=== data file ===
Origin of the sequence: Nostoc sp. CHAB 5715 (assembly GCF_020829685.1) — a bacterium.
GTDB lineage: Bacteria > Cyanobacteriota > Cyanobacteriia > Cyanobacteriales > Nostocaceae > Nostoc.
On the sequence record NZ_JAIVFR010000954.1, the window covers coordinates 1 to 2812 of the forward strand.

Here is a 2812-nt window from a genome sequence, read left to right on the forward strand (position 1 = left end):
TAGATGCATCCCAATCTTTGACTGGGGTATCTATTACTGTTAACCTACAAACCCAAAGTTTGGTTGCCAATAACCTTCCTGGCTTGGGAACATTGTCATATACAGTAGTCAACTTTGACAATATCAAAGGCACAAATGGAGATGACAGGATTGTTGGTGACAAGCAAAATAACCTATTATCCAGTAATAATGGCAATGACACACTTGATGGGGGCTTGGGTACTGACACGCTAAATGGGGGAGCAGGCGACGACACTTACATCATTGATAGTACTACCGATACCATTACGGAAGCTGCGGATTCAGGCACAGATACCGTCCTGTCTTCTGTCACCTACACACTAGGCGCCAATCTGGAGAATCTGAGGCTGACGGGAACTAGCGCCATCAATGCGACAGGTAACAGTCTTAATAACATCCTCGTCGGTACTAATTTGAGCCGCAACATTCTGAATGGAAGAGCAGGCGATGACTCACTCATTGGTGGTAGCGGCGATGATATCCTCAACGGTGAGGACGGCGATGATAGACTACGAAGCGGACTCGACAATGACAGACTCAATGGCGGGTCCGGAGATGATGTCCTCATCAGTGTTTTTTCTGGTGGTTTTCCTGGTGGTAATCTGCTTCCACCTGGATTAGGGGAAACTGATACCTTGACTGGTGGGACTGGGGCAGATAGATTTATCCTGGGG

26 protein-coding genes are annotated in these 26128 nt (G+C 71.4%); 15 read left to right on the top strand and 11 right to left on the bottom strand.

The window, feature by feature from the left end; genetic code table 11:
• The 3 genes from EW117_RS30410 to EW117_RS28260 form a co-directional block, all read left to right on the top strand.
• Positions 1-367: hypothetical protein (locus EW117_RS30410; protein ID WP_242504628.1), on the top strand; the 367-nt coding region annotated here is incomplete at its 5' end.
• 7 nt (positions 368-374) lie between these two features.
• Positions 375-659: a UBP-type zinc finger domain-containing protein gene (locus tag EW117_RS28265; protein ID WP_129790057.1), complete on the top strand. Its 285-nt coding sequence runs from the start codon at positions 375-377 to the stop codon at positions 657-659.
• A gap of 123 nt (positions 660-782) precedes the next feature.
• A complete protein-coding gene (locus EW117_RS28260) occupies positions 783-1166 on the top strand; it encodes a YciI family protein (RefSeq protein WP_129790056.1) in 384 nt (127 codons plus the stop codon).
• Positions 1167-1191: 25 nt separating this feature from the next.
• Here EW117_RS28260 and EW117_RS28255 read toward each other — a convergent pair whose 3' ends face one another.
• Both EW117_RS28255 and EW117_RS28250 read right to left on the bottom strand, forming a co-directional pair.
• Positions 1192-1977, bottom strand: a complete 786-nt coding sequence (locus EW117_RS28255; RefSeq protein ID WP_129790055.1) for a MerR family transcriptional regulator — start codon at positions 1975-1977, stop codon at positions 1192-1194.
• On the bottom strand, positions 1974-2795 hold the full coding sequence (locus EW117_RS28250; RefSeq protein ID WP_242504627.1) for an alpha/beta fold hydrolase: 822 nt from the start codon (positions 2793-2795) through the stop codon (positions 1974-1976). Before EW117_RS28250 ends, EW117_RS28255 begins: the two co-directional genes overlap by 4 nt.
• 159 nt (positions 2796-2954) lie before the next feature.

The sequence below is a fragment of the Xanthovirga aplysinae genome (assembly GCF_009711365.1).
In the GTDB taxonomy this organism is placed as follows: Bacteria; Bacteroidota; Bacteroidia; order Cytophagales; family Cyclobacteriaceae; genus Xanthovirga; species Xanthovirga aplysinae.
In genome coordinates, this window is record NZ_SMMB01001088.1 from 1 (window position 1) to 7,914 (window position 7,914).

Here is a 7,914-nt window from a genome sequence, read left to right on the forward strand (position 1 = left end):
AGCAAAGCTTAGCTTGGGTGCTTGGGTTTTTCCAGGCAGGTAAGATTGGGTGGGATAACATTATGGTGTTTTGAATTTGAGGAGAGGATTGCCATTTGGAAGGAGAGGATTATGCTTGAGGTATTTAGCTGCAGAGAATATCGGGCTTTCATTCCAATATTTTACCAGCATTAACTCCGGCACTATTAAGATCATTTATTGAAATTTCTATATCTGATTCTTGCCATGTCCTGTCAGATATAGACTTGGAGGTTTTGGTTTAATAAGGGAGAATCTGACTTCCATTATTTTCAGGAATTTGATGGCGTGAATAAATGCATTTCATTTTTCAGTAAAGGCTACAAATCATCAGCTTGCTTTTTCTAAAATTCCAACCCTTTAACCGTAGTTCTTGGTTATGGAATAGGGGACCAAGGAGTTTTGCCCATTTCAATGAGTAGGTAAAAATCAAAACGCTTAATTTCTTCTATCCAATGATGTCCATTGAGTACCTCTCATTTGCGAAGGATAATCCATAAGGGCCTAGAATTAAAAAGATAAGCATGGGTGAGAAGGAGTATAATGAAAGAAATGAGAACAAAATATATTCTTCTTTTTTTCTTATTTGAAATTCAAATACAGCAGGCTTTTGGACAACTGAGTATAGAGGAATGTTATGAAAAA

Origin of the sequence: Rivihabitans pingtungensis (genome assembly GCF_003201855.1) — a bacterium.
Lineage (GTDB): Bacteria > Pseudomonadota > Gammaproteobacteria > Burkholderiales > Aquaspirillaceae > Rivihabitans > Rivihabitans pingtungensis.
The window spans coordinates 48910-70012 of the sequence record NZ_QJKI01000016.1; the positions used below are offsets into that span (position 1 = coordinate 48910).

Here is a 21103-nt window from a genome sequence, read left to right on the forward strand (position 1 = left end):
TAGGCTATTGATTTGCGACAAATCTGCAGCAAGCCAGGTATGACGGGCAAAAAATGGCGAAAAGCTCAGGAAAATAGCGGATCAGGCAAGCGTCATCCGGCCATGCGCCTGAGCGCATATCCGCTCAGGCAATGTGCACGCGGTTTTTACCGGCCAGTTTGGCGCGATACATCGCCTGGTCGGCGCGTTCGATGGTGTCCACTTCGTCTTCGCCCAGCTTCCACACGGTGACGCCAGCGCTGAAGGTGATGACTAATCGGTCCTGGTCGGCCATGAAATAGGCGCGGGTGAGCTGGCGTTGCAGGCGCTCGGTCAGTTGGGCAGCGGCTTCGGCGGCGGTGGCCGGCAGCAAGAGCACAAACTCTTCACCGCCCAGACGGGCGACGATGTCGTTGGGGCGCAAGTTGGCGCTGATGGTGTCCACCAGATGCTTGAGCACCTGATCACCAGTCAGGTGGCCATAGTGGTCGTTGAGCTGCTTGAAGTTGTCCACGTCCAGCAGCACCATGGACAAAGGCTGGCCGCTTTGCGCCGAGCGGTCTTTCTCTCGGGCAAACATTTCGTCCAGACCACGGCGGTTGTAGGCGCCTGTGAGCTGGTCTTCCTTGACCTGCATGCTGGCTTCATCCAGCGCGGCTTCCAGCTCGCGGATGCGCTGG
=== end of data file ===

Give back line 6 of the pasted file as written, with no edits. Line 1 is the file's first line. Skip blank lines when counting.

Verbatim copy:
26 protein-coding genes are annotated in these 26128 nt (G+C 71.4%); 15 read left to right on the top strand and 11 right to left on the bottom strand.